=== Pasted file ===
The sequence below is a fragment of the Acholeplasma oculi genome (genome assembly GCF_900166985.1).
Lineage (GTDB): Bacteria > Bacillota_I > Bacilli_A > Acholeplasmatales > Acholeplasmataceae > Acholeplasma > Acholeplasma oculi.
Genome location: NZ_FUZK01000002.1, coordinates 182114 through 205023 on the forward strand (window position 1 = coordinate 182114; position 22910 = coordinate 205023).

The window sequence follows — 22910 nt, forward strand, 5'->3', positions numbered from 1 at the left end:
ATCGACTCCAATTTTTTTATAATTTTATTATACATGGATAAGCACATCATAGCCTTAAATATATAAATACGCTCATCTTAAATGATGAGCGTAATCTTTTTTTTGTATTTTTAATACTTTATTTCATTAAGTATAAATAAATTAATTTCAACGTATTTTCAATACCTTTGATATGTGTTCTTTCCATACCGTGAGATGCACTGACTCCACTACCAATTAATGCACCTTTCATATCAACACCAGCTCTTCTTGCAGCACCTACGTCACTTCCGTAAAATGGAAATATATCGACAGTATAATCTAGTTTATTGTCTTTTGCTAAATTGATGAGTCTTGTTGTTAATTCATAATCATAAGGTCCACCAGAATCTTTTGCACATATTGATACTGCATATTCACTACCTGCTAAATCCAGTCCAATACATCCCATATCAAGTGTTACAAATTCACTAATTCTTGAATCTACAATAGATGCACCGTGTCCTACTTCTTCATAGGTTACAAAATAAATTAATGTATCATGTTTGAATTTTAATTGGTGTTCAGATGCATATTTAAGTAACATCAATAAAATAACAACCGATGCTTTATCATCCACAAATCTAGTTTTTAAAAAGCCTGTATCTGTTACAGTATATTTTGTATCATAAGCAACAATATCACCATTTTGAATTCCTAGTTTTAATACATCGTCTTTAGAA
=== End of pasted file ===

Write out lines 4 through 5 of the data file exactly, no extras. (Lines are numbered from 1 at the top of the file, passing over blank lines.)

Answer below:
The window sequence follows — 22910 nt, forward strand, 5'->3', positions numbered from 1 at the left end:
ATCGACTCCAATTTTTTTATAATTTTATTATACATGGATAAGCACATCATAGCCTTAAATATATAAATACGCTCATCTTAAATGATGAGCGTAATCTTTTTTTTGTATTTTTAATACTTTATTTCATTAAGTATAAATAAATTAATTTCAACGTATTTTCAATACCTTTGATATGTGTTCTTTCCATACCGTGAGATGCACTGACTCCACTACCAATTAATGCACCTTTCATATCAACACCAGCTCTTCTTGCAGCACCTACGTCACTTCCGTAAAATGGAAATATATCGACAGTATAATCTAGTTTATTGTCTTTTGCTAAATTGATGAGTCTTGTTGTTAATTCATAATCATAAGGTCCACCAGAATCTTTTGCACATATTGATACTGCATATTCACTACCTGCTAAATCCAGTCCAATACATCCCATATCAAGTGTTACAAATTCACTAATTCTTGAATCTACAATAGATGCACCGTGTCCTACTTCTTCATAGGTTACAAAATAAATTAATGTATCATGTTTGAATTTTAATTGGTGTTCAGATGCATATTTAAGTAACATCAATAAAATAACAACCGATGCTTTATCATCCACAAATCTAGTTTTTAAAAAGCCTGTATCTGTTACAGTATATTTTGTATCATAAGCAACAATATCACCATTTTGAATTCCTAGTTTTAATACATCGTCTTTAGAA